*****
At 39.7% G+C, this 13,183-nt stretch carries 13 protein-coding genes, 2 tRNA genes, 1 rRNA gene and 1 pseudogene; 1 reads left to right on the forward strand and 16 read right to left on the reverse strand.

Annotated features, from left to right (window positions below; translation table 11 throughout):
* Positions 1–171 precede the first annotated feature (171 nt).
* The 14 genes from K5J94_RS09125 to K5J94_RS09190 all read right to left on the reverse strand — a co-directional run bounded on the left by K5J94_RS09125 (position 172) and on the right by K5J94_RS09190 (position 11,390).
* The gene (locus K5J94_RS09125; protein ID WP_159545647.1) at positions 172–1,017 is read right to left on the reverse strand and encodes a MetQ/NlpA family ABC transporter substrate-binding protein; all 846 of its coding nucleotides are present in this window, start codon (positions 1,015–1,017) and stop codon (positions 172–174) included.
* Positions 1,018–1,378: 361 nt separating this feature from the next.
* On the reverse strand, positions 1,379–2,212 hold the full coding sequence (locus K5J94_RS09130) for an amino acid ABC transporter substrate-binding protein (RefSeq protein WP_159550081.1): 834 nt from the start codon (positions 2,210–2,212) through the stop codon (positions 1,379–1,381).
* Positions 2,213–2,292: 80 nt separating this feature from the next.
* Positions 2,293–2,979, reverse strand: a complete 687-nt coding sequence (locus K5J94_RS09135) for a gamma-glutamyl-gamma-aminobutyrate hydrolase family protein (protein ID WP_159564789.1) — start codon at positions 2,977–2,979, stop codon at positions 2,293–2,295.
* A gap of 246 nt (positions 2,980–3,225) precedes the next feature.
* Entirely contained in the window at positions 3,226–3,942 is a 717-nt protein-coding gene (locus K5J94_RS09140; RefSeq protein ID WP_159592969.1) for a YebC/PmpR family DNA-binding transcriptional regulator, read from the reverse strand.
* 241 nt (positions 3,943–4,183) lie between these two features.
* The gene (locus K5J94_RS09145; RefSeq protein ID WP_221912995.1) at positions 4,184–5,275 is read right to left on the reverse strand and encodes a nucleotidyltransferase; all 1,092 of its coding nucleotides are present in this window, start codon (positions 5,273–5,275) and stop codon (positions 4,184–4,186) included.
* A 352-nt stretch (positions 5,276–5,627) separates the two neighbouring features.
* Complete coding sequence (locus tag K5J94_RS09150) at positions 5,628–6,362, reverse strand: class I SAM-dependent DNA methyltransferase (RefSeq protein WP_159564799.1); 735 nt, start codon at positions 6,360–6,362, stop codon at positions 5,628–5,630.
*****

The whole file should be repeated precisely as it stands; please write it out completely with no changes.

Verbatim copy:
At 39.7% G+C, this 13,183-nt stretch carries 13 protein-coding genes, 2 tRNA genes, 1 rRNA gene and 1 pseudogene; 1 reads left to right on the forward strand and 16 read right to left on the reverse strand.

Annotated features, from left to right (window positions below; translation table 11 throughout):
* Positions 1–171 precede the first annotated feature (171 nt).
* The 14 genes from K5J94_RS09125 to K5J94_RS09190 all read right to left on the reverse strand — a co-directional run bounded on the left by K5J94_RS09125 (position 172) and on the right by K5J94_RS09190 (position 11,390).
* The gene (locus K5J94_RS09125; protein ID WP_159545647.1) at positions 172–1,017 is read right to left on the reverse strand and encodes a MetQ/NlpA family ABC transporter substrate-binding protein; all 846 of its coding nucleotides are present in this window, start codon (positions 1,015–1,017) and stop codon (positions 172–174) included.
* Positions 1,018–1,378: 361 nt separating this feature from the next.
* On the reverse strand, positions 1,379–2,212 hold the full coding sequence (locus K5J94_RS09130) for an amino acid ABC transporter substrate-binding protein (RefSeq protein WP_159550081.1): 834 nt from the start codon (positions 2,210–2,212) through the stop codon (positions 1,379–1,381).
* Positions 2,213–2,292: 80 nt separating this feature from the next.
* Positions 2,293–2,979, reverse strand: a complete 687-nt coding sequence (locus K5J94_RS09135) for a gamma-glutamyl-gamma-aminobutyrate hydrolase family protein (protein ID WP_159564789.1) — start codon at positions 2,977–2,979, stop codon at positions 2,293–2,295.
* A gap of 246 nt (positions 2,980–3,225) precedes the next feature.
* Entirely contained in the window at positions 3,226–3,942 is a 717-nt protein-coding gene (locus K5J94_RS09140; RefSeq protein ID WP_159592969.1) for a YebC/PmpR family DNA-binding transcriptional regulator, read from the reverse strand.
* 241 nt (positions 3,943–4,183) lie between these two features.
* The gene (locus K5J94_RS09145; RefSeq protein ID WP_221912995.1) at positions 4,184–5,275 is read right to left on the reverse strand and encodes a nucleotidyltransferase; all 1,092 of its coding nucleotides are present in this window, start codon (positions 5,273–5,275) and stop codon (positions 4,184–4,186) included.
* A 352-nt stretch (positions 5,276–5,627) separates the two neighbouring features.
* Complete coding sequence (locus tag K5J94_RS09150) at positions 5,628–6,362, reverse strand: class I SAM-dependent DNA methyltransferase (RefSeq protein WP_159564799.1); 735 nt, start codon at positions 6,360–6,362, stop codon at positions 5,628–5,630.